Chuck Close (b. 1940, Monroe, WA) is an important American artist, renowned for expanding the art historical canon of portraiture through his inventive painting techniques. Known for large-scale, photo-realist portraits, his practice spans painting, drawing, photography, and printmaking, including silkscreen, etching, linocut, and woodcuts.
Close received his MFA from Yale University in 1964, and began working with photo-based nude portraiture paintings in the late 1960s both in color and black-and-white. Interested in focus, scale, depth, and marking, Close mimics mechanical reproduction techniques by building his compositions in parts through a grid format and using a limited color palette. Close has collaborated with top printers since 1972, In 1988, Close suffered a spinal artery collapse injury, which caused partial paralysis. His method changed to incorporate abstract elements, rather than the precision he had worked in before. Close credits his prosopagnosia (face blindness) to his continued interest in portraiture.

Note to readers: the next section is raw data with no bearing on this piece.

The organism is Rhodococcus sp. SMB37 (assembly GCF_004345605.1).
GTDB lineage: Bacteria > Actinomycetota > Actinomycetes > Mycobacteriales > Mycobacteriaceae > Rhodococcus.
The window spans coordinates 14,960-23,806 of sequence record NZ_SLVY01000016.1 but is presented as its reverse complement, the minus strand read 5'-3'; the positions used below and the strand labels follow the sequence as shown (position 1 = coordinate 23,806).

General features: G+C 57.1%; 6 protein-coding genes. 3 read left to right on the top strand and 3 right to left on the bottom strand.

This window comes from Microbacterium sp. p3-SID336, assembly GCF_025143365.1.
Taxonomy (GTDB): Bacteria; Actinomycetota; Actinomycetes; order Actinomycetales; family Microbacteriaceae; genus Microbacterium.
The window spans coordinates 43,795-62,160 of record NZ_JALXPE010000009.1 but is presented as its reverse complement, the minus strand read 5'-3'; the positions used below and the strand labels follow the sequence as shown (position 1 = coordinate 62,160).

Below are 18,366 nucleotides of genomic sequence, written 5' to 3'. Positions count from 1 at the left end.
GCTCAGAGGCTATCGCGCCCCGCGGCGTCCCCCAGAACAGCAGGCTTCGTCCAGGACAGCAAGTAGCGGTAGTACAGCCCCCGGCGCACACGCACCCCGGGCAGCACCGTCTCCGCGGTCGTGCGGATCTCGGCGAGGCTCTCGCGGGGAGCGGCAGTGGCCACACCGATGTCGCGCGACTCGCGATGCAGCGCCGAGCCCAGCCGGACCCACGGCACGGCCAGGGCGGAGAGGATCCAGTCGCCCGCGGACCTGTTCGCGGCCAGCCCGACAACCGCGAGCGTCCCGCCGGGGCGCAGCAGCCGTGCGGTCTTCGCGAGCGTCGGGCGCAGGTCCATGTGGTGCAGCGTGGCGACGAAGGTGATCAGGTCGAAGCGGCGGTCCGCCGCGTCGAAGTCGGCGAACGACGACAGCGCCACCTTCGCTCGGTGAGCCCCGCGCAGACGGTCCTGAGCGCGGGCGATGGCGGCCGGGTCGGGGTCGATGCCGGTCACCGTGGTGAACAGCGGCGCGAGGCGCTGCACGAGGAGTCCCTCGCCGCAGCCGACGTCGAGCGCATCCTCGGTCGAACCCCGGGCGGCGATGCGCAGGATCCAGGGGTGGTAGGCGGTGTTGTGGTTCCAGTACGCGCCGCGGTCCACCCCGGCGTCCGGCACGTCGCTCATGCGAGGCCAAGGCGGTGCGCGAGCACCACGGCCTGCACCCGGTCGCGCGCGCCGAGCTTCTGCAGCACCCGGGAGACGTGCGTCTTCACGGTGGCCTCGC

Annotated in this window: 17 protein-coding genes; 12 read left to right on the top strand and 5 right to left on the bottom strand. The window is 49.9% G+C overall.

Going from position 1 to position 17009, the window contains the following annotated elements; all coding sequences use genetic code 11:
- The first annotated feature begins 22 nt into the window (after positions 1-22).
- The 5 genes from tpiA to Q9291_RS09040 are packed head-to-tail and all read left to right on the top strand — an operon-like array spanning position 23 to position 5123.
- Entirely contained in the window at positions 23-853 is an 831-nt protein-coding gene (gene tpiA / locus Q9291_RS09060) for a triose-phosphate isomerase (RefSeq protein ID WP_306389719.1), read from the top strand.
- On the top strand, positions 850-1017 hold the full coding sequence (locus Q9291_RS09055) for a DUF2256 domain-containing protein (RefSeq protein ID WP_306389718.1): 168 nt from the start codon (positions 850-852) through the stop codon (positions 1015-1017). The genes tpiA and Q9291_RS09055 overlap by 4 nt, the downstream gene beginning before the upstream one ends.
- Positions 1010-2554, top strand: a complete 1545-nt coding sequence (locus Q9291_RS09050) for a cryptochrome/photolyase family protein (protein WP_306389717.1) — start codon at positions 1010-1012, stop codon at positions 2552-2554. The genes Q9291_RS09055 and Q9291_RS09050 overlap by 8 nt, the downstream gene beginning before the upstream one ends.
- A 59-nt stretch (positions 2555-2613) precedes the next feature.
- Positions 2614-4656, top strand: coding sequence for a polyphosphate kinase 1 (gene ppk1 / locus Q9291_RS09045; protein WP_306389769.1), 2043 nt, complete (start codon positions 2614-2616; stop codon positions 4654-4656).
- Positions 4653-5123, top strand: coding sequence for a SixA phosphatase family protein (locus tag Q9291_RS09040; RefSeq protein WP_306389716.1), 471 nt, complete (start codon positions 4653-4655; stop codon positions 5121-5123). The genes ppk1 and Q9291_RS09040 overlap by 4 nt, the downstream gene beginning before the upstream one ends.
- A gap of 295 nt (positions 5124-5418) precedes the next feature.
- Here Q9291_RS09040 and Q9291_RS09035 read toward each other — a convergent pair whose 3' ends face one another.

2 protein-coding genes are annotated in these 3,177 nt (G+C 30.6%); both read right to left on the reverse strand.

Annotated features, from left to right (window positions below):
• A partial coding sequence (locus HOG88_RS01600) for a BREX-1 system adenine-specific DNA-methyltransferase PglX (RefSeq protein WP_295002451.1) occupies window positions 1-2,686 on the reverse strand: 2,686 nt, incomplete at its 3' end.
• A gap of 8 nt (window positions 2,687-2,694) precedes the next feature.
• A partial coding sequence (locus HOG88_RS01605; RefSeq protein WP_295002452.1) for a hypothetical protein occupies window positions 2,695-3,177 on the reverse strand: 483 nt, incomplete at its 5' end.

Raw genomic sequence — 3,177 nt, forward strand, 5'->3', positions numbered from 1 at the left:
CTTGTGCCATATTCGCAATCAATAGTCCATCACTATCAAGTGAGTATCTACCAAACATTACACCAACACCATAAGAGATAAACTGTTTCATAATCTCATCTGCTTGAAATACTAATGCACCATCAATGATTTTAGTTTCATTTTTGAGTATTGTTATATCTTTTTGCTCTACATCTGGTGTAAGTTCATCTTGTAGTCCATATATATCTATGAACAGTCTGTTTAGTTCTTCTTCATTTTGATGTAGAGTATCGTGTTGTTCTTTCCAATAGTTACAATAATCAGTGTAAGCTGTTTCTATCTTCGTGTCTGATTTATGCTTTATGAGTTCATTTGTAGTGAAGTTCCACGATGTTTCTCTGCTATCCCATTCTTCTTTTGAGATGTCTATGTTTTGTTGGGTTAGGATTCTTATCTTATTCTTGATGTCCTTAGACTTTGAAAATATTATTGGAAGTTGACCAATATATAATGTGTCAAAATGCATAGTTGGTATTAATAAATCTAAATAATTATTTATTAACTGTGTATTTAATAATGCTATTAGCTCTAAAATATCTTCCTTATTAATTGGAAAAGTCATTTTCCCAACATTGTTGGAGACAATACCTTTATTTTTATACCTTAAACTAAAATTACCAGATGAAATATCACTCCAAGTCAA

Close’s work is in most of major museums, and has been the subject of important exhibitions, including at Carnegie International (1995); dOCUMENTA V and VI, Kassel; Venice Biennale (1993, 1995, 2003); Whitney Biennial, New York (1979); retrospectives at the Hayward Gallery, London; Ludwig Forum fur Internationale Kunst, Aachen; Museo Nacional Centro de Arte Reina Sofia, Madrid; Museum of Modern Art, New York; and State Hermitage Museum, St. Petersburg; and surveys at St. Louis Art Museum; Museum of Contemporary Art Chicago; Staatliche Kunsthalle, Baden-Baden; and Lenbachhaus Kunstbau, Munich. He has also shown at American Academy in Rome; Archives of American Art, Smithsonian Institute, New York, NY; Art Gallery of Ontario, Toronto; Art Institute of Chicago; de Young Memorial Museum, San Francisco; Fondation Cartier pour l’art contemporain, Paris; Kunsthal Rotterdam; Metropolitan Museum of Art, New York; Museum of Contemporary Art Australia, Sydney; Neuberger Museum of Art, Purchase; San Francisco Museum of Modern Art; Walker Art Center, Minneapolis; and White Cube Bermondsey, London.
He is the recipient of numerous awards including a Fulbright Grant (1965), National Medal of the Arts (2000), and Skowhegan Arts Medal.